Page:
Jeff Olson (11-7-18, Wednesday): From the campsite at Foresthill Road it is just under 1 mile to the beginning of the trail where there is a metal box where you can put on paper your experience for others to read. The trail is down from the box to the right. This trail was cleared Spring 2018; downed trees and blackberry bushes were cleared all the way to the river. The trail has a pretty steady grade of 20-40 degrees all the way down, a little steeper closer to the river. I took 2 hours going down, taking my time. It took me 2.8 hours back up, much harder! I didn't go up-river past the makeshift campsite at the end of this trail at the river. So I don't know if the trail upstream is clear of bushes, etc. No mosquitoes but gnats in abundance. A warm Fall season up to now, with barely freezing temperatures at night. I fished a little and caught a small trout. Easy with a pheasant tail nymph fly; released back into the river. A nice day-hike but strenuous. Once you reach the river, the big rocks just downstream a few hundred feet offer a nice place to relax, get some sun and swim or fish. Access to the river from the trail is very steep with few places to get down safely; one spot by the makeshift campsite. The miners cabin just past and up a few hundred feet from the makeshift campsite is well preserved and interesting to see. I saw nobody on or near the trail all day. One small creek about 1/3 the way down had a little water running; enough to filter if needed. I recommend 2 liters of water per person as you head up the trail from the river. No snakes, deer or bears seen. A nice day hike for the hardy hikers.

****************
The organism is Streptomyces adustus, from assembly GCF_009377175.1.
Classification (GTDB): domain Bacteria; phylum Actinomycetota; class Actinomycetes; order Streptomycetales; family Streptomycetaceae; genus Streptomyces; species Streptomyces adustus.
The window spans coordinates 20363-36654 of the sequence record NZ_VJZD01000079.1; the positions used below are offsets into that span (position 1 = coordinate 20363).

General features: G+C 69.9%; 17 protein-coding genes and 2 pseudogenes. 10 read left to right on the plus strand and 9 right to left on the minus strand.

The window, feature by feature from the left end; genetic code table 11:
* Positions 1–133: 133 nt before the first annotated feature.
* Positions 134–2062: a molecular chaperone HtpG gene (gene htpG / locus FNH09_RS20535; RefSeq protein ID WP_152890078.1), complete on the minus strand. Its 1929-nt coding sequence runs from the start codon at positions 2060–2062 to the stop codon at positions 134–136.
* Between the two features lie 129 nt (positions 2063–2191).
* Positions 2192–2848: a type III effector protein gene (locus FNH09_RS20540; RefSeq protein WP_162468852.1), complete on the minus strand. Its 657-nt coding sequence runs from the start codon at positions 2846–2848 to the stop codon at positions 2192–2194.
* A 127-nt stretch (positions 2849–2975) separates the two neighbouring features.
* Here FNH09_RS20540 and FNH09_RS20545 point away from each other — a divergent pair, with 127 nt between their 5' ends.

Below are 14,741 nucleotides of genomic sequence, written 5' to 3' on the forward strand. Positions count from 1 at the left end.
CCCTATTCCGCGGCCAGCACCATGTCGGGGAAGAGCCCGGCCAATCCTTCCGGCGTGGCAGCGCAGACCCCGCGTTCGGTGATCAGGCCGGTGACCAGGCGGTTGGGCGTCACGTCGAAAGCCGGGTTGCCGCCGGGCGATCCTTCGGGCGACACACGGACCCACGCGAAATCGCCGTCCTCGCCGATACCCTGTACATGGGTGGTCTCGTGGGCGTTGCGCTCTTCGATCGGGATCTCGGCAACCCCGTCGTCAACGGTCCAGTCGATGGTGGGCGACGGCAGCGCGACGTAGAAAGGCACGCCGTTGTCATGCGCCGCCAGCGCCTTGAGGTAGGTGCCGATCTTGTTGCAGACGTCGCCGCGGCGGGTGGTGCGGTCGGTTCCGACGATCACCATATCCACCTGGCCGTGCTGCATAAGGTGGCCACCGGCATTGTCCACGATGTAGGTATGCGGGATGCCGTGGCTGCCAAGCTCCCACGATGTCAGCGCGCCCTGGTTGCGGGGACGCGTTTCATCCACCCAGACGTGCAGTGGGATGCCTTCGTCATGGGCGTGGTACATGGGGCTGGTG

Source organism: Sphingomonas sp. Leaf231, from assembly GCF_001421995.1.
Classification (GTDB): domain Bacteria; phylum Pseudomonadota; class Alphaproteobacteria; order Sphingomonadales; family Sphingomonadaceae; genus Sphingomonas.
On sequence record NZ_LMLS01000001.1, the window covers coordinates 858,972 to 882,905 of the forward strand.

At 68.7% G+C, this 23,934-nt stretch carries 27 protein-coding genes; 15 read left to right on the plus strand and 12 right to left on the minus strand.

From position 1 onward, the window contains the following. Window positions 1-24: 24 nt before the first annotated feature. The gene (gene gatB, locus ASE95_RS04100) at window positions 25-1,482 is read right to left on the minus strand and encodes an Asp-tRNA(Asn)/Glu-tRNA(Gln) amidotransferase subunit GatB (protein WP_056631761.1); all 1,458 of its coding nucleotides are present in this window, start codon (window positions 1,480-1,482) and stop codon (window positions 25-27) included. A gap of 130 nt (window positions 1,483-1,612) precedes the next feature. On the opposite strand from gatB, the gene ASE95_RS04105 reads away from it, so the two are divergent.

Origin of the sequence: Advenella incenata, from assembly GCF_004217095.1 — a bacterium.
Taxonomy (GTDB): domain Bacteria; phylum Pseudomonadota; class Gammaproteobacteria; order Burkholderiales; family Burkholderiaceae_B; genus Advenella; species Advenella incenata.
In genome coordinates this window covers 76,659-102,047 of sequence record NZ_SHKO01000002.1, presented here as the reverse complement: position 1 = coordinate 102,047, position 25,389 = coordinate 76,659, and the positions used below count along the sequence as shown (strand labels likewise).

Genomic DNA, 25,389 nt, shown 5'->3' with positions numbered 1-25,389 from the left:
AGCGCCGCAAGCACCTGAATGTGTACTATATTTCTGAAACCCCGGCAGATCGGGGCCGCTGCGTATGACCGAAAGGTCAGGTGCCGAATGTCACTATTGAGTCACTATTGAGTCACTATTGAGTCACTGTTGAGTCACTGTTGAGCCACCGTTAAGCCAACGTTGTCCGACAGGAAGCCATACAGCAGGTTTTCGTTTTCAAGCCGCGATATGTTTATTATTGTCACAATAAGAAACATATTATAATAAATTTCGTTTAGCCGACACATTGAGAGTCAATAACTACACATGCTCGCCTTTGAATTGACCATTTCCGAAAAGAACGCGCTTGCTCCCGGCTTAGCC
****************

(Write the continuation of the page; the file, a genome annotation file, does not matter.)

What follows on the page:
Sun Sep 09 2018

Did the out and back from Mumford Campground to Mumford Cabin and back with wife and daughter . Trail is in great shape, really enjoyed it! Some beautiful views of the canyon along the way. This hike is basically an easy 4.75 miles down and a solid effort back up. We recommend it!

hiking
Sun Jul 08 2018

Good physical challenge. Boring switchbacks mostly shaded. Trail is a continous steep grade all the way up the canyon. River is nice and there are blackberry bushes at the bottom. I went in july and drank all my 1.5l water and ran out about the last mi on a 90 degree day. There were a couple of creeks running on the way to get water. I would say wear bug spray and carry at least 3l of water or a backpacks straw to refill at the bottom.

Sun Jul 08 2018

To say that this trial is hard, would be an understatement! 11.5 miles from the campground is very accurate. The trail is very overgrown. To the point where we questioned if we had somehow gotten off the trail. To get down to the water is extremely difficult and steep! Bring bug spray! The mosquitos are horrendous! We gotten eaten alive! Make sure to bring plenty of water. We ran out on the way back and had to send my brother in law to refill our water bottles at the little water fall/spring. Not to be dramatic, but we thought we might die, and we’re not amateurs to hiking.